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American Catholic Philosophical Quarterly

Volume 91, Issue 4, Fall 2017
Dietrich von Hildebrand

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1. American Catholic Philosophical Quarterly: Volume > 91 > Issue: 4
Photo of Dietrich von Hildebrand
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2. American Catholic Philosophical Quarterly: Volume > 91 > Issue: 4
John F. Crosby, Editor's Introduction
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3. American Catholic Philosophical Quarterly: Volume > 91 > Issue: 4
Edmund Husserl, John F.Crosby, Evaluation of Dietrich von Hildebrand’s Doctoral Dissertation, “Die Idee der sittlichen Handlung”
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4. American Catholic Philosophical Quarterly: Volume > 91 > Issue: 4
Dietrich von Hildebrand, John F. Crosby, Survey of My Philosophy
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5. American Catholic Philosophical Quarterly: Volume > 91 > Issue: 4
His Eminence John Zizioulas, Metropolitan of Pergamon, An Ontology of Love: A Patristic Reading of Dietrich von Hildebrand’s The Nature of Love
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Dietrich von Hildebrand’s treatise The Nature of Love is set in relation to the theological personalism of the Cappadocian fathers of the Church, and to my own earlier work done in this tradition. Several points of divergence are explored, especially points concerning von Hildebrand’s claim that love exists as a response to the beauty of the beloved person. God’s love for human beings does not always seem to fit the paradigm of value-response; His love seems to be creative of beauty in us rather than to respond to already existing beauty. But at the same time, the deep kinship of von Hildebrand’s personalism with that of the Cappadocian fathers is stressed; he is at one with them in affirming the heart as distinct from the intellect, in affirming love as the supreme act of the person, and in affirming the place of beauty in the existence of persons.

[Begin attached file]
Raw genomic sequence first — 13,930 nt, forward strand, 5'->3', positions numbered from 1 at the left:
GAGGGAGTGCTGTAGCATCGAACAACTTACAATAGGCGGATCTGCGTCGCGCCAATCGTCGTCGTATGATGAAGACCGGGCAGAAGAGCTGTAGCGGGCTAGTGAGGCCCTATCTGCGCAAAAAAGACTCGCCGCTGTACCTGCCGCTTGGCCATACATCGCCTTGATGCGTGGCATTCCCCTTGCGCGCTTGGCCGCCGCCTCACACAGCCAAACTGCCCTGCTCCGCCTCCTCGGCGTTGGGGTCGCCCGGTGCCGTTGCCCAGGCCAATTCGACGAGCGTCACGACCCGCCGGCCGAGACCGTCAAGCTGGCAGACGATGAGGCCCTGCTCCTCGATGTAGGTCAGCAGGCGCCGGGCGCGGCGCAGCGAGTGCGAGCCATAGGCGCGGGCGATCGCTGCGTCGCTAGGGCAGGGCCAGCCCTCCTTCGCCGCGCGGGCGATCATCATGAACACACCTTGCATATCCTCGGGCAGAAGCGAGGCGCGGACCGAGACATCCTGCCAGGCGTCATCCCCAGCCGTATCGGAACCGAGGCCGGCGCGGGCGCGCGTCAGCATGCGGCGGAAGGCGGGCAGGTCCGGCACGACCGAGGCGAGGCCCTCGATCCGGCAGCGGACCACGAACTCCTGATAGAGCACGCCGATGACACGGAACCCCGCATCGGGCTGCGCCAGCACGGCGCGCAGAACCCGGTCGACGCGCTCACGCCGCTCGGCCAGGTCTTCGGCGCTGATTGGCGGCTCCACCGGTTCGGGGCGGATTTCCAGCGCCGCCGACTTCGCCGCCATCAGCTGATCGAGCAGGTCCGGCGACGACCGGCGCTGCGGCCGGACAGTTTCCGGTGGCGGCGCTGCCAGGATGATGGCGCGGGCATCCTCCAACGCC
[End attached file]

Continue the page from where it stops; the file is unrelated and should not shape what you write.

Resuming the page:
6. American Catholic Philosophical Quarterly: Volume > 91 > Issue: 4
Juan J. García-Norro, Rogelio Rovira, A New Look at A Priori Knowledge and Hildebrand’s Discovery of Different Kinds of Unities
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The main thesis defended in this paper is that Hildebrand’s distinction between what we could call quiddities—or “quasi-essences,” endowed with chaotic and accidental unity—and genuine essences possessing an intrinsically necessary unity, grounds the radical distinction between analytic and synthetic a priori knowledge. This thesis has not been expressly emphasized by Hildebrand himself. In order to prove it, we: (1) relate the three types of unities distinguished by Hildebrand with the three kinds of judgments discriminated by Kant; (2) outline what we can call the “crux of empiricism”; (3) analyze four characteristic examples of synthetic a priori judgements; and (4) elaborate a provisional typology of synthetic a priori propositions, trying to include in it Hildebrand’s favorite examples.